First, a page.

President Trump has pushed his administration to scrap the rules rather than pass them, and many of his regulators have taken this to heart, especially those who oversee the financial industry. The Office of the Comptroller of the Currency, which helps monitor banks, even found a way to reduce State credit restrictions through a rule it issued in October 2020: the “real lender, Which allowed predatory lenders to escape state interest rate caps by partnering with foreign banks.
Congress can overturn this rule, but at least one chamber must begin the process by passing a disapproval resolution by May 21. This week the Senate could make a decision proposal by Sens. Chris Van Hollen (D-Md.) And Sherrod Brown (D-Ohio) to overturn the falsely named OCC rule. If senators vote in the interest of their state and not of their party, it will go smoothly, as it should.
More than 40 states have adopted usury laws that cap interest rates, typically at or below 36% per annum. Their ranks include dark red states such as Texas and South Carolina, as well as dark blue California, which after years of allowing predatory rates by companies providing unsecured loans, ultimately set a 36% cap on loans of $ 2,500 to $ 10,000 in 2019. (Unfortunately, payday loans up to $ 300 remain exempt in this state.)
The cap rates were not aimed at conventional banks, which are generally not players in the ultra-high interest rate lending game (bank regulators, including the OCC, frown on these loans). Instead, they targeted “non-bank lenders” such as Curo and Business lenders who offer loans with triple-digit interest rates to people with poor credit who do not have access to conventional financing.
In response to these state rules, however, some non-bank lenders have partnered with nationally chartered banks in the few remaining states with no interest rate caps – Utah, for example – to continue selling loans. with interest rates well above 100% per annum for borrowers nationwide. Under these “rent-a-bank” arrangements, the non-bank lender will do the marketing (often online), attract customers and approve the loans, which it will send to its banking partner for financing, and then the bank will sell the loans to the non-bank lender, harvesting a profit and wiping their hands of the transaction. The non-bank lender then collects the payments; his banking partner is little more than a safe in which he draws for money.
The question here is who the lender really is. According to the long-standing “valid when made” doctrine, a loan validly made by a bank under the rules of one state can be sold to an entity in another state and still be considered valid, even if the terms of the loan do not comply with the rules of the other state. . But consumer advocates convincingly argue that bank rental programs are the kind of escape the courts have since rejected. over a century. The bank is not the real lender in these transactions, it is the non-bank lender.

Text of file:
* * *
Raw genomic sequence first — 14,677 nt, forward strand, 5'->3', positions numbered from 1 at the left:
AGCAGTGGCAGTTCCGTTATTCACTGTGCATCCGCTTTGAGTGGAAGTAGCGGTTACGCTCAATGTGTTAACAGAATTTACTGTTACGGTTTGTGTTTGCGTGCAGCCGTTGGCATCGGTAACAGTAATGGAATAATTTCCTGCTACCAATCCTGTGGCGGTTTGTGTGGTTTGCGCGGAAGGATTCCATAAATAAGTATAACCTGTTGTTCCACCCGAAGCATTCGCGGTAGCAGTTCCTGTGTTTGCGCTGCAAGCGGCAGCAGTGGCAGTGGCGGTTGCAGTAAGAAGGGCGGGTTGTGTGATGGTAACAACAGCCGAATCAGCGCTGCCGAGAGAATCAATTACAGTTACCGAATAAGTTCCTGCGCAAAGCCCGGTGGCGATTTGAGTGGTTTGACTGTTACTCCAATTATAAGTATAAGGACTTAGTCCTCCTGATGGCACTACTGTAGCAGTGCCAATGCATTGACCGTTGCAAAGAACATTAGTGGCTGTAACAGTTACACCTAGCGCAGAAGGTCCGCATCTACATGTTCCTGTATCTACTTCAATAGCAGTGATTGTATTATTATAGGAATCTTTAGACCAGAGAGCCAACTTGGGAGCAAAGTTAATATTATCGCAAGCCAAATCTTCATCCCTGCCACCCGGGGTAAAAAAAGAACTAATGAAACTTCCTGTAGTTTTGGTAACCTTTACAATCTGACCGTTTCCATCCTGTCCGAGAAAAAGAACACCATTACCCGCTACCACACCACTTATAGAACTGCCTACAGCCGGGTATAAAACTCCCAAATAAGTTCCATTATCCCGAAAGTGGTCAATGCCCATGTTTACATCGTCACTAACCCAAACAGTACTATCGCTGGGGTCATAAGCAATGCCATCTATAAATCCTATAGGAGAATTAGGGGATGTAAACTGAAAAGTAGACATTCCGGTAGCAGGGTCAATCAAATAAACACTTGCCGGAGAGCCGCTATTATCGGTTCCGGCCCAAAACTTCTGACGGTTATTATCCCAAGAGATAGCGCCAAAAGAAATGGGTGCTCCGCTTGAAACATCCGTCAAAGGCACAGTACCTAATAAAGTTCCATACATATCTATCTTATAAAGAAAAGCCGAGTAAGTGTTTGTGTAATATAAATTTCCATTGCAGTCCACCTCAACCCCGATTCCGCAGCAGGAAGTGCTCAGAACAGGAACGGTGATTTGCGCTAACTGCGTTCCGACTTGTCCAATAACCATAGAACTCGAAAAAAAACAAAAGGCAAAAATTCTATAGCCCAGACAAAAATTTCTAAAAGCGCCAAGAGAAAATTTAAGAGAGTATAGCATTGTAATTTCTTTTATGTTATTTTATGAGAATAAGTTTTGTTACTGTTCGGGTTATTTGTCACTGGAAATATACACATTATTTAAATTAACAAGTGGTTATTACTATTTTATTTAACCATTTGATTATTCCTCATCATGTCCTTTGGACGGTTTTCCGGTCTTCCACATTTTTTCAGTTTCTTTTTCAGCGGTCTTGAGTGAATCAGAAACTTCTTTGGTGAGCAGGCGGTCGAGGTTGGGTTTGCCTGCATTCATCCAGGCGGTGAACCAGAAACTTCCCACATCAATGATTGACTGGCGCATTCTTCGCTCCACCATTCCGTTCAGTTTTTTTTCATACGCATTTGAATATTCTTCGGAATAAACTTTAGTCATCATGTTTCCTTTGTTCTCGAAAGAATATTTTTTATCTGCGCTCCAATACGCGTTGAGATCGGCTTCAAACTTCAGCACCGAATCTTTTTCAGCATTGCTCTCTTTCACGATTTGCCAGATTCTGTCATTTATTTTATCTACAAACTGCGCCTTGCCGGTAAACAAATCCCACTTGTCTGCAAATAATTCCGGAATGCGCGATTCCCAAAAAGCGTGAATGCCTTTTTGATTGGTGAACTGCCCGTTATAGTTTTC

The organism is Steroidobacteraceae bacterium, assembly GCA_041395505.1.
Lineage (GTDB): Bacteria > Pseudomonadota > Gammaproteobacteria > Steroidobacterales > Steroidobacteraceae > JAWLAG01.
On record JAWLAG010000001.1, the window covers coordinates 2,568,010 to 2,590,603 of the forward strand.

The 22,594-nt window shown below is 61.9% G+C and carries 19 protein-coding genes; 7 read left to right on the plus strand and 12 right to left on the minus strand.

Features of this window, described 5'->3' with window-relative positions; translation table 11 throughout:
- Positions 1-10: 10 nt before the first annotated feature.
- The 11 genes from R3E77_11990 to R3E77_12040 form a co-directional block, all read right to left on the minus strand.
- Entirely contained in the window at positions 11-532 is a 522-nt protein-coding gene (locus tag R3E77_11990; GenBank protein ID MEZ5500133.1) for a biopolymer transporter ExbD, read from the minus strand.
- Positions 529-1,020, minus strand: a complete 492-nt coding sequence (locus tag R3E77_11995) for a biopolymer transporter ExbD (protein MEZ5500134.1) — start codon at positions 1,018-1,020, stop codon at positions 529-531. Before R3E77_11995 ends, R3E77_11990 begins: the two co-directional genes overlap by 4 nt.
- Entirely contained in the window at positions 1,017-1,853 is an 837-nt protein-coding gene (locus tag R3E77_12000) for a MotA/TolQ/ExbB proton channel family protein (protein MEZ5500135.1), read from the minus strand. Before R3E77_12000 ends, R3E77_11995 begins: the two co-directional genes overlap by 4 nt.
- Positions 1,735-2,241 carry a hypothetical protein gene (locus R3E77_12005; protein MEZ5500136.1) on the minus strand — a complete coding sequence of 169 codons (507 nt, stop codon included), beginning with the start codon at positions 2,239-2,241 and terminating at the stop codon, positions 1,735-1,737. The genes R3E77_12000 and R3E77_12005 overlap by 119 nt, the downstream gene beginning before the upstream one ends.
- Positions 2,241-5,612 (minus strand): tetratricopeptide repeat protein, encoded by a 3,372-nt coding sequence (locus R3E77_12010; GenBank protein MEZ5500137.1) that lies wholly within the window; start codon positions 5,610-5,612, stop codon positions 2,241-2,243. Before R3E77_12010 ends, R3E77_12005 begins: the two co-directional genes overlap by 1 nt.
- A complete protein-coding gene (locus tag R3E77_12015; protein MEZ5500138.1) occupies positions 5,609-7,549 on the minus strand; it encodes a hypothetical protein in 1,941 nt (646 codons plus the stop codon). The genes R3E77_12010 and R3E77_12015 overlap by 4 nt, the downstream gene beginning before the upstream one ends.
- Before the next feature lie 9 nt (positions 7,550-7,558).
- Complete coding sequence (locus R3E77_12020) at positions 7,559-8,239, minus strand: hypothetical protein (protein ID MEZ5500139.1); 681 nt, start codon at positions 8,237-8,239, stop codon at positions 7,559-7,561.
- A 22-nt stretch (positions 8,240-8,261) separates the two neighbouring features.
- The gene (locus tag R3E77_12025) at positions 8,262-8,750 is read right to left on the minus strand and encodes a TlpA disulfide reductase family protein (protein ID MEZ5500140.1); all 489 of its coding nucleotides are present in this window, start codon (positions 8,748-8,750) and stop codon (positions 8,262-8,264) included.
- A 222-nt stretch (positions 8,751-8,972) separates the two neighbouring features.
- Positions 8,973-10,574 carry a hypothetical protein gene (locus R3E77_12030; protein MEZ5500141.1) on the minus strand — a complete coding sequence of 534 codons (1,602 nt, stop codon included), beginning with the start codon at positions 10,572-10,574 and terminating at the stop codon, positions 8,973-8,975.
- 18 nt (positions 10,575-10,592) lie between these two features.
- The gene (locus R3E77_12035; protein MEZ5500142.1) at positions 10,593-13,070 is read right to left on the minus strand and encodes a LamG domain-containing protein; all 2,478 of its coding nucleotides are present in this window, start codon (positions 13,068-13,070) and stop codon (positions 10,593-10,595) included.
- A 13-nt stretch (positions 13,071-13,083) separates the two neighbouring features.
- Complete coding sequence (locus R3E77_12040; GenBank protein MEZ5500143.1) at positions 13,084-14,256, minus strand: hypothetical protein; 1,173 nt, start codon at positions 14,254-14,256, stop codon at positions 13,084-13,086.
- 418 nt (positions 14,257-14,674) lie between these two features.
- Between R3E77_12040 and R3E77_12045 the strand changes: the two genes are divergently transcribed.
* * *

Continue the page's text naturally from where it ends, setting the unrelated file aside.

The OCC rule goes the other way, stating that a bank becomes the true lender if its name appears on the loan documents. In a letter to congressional leaders, a coalition of consumer and civil rights groups complained that under the new rule, “the non-bank lender could control all interactions with the borrower, virtually assume all the risks, reap the vast majority of the benefits, but could ignore state laws that apply to non-bank lenders. They added: “The OCC’s final rule will leave states unable to protect their interest rate caps, leaving usury laws – in the words of Chief Justice Marshall – a” dead letter. “.
Proponents of the rule argue that the OCC needed to clarify the true lender rule due to a court of appeal decision in New York that seemed to weaken the “validate when made” doctrine, which in turn could discourage banks from granting loans. They add that the rule will make banks supervised by the OCC clearly responsible for loans issued under bank leasing programs, which, given the unscrupulous history of the OCC on this matter, is not at all reassuring.
In a Senate Banking Committee hearing on the rule, Senator Patrick J. Toomey (R-Pa.) Also defended lenders who escaped state interest rate caps, saying they helped borrowers, not exploited them. “Price controls restrict the supply of credit and make it harder for low-income consumers to access the credit they need,” Toomey said, substituting his own judgment on this issue for that of legislators in every state with laws. on wear.
Toomey’s defense is a common rationalization to allow predatory lenders to extract triple-digit interest rates from desperate borrowers – “These people need access to credit!” But that is to say that grocery stores should be allowed to sell spoiled food because people need to eat. Access to the debt trap is not access to credit, which is why dozens of consumer groups categorically reject the argument that the government should tolerate predatory loans because some people might be. desperate enough to accept them.
State lawmakers and voters across the country have approved interest rate caps the OCC rule would allow non-bank lenders to escape. Congress should reject the rule and let states protect the interests of borrowers who live within their borders.